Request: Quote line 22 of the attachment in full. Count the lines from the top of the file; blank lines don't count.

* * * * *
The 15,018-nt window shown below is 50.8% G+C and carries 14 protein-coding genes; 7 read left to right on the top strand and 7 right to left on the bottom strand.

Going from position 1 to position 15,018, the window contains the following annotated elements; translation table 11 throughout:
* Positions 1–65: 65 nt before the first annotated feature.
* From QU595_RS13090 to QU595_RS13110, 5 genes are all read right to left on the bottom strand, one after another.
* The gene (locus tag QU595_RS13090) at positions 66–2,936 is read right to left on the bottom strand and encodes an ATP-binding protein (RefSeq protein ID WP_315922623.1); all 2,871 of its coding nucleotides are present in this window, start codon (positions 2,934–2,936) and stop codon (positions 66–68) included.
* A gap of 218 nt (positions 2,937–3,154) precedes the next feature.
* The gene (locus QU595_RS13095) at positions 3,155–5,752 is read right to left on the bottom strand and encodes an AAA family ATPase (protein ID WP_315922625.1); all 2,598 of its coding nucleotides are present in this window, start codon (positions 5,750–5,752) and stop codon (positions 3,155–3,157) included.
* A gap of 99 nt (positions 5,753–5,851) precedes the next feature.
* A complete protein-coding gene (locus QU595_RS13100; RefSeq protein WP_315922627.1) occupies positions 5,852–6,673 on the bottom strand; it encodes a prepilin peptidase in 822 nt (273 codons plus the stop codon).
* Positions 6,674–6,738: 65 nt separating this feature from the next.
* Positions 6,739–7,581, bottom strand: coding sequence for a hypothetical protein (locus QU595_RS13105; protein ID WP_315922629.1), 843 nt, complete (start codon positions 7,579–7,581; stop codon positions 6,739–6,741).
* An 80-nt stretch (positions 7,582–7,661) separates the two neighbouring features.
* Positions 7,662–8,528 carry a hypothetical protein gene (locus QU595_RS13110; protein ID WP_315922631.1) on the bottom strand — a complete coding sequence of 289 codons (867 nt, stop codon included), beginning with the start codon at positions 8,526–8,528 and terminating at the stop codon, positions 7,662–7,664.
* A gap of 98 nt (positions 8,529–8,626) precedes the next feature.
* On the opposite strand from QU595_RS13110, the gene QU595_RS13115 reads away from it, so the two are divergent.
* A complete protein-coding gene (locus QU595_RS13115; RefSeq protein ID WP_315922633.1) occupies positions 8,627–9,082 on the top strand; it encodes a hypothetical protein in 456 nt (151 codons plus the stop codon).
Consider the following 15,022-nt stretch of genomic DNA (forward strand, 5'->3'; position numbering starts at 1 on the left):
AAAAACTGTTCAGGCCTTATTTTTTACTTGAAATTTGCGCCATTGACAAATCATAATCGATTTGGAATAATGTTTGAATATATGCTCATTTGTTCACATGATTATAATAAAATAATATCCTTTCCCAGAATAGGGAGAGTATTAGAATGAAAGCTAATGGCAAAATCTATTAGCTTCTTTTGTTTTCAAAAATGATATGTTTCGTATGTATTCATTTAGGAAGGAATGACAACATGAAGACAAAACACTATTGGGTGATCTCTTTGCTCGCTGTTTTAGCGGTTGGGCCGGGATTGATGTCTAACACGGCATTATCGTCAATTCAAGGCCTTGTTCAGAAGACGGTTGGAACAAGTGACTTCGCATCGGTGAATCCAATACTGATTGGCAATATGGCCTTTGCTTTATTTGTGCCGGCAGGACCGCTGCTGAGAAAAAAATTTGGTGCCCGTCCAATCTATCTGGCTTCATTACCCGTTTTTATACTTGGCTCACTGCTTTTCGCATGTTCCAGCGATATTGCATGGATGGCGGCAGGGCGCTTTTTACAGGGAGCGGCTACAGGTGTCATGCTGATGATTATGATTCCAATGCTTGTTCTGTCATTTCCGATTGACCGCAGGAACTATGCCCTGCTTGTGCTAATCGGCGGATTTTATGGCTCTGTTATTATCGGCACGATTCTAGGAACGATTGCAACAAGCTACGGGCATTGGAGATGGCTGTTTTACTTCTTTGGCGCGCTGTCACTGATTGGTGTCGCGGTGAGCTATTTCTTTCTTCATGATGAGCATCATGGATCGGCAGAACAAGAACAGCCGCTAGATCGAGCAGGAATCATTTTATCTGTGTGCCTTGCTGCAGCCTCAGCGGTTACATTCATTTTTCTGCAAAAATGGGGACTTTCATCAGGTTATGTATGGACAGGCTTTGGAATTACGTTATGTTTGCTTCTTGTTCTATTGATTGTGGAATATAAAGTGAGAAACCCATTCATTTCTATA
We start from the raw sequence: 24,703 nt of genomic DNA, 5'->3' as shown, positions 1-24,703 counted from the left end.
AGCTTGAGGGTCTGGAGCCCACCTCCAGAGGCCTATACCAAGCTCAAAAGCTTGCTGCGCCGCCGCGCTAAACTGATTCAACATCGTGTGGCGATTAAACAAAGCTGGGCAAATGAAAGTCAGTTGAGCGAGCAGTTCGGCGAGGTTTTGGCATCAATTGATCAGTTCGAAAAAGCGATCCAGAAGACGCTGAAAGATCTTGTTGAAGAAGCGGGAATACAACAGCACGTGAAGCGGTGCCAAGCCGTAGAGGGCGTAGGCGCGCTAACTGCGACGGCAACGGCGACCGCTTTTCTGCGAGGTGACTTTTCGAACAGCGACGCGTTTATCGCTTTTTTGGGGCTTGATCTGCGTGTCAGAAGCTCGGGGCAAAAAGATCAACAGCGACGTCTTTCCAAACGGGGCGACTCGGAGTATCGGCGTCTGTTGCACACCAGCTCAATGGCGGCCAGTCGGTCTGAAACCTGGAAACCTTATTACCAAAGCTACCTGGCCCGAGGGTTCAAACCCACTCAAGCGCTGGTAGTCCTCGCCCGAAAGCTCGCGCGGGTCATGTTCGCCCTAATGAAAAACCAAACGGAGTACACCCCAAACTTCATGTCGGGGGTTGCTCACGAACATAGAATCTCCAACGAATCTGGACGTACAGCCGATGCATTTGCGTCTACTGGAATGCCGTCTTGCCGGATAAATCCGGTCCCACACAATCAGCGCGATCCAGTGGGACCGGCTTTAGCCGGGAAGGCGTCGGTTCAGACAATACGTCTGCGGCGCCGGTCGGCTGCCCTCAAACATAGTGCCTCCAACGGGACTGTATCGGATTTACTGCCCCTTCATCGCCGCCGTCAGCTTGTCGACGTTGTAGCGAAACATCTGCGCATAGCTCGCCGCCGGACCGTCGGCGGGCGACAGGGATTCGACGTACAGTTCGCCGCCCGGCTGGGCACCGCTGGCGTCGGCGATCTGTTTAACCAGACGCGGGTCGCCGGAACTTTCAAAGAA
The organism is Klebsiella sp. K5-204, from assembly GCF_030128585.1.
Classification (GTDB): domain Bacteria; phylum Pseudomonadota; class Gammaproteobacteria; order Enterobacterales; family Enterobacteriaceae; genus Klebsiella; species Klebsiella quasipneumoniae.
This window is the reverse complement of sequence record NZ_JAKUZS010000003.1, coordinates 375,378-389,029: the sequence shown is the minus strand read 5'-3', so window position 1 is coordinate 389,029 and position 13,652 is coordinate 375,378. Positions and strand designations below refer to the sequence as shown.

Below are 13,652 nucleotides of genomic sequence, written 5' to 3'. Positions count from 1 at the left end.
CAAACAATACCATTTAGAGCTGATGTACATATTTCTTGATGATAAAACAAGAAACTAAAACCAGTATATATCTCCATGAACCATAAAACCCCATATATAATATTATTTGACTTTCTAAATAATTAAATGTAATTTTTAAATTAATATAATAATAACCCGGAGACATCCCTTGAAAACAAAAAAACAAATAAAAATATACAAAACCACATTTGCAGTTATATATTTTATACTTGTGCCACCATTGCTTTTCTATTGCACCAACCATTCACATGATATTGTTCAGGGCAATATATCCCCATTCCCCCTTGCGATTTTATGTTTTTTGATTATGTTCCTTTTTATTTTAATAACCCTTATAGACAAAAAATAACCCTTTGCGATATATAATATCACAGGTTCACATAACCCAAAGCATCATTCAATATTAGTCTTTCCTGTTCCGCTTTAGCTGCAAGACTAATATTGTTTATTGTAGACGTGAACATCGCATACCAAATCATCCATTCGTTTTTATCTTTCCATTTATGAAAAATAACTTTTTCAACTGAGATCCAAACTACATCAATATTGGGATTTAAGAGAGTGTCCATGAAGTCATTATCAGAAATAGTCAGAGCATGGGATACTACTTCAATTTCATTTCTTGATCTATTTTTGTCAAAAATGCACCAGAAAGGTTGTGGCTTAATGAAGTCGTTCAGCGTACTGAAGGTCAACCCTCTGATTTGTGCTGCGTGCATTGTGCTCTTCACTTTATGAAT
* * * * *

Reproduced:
Classification (GTDB): domain Bacteria; phylum Pseudomonadota; class Gammaproteobacteria; order Enterobacterales; family Enterobacteriaceae; genus Klebsiella; species Klebsiella quasipneumoniae.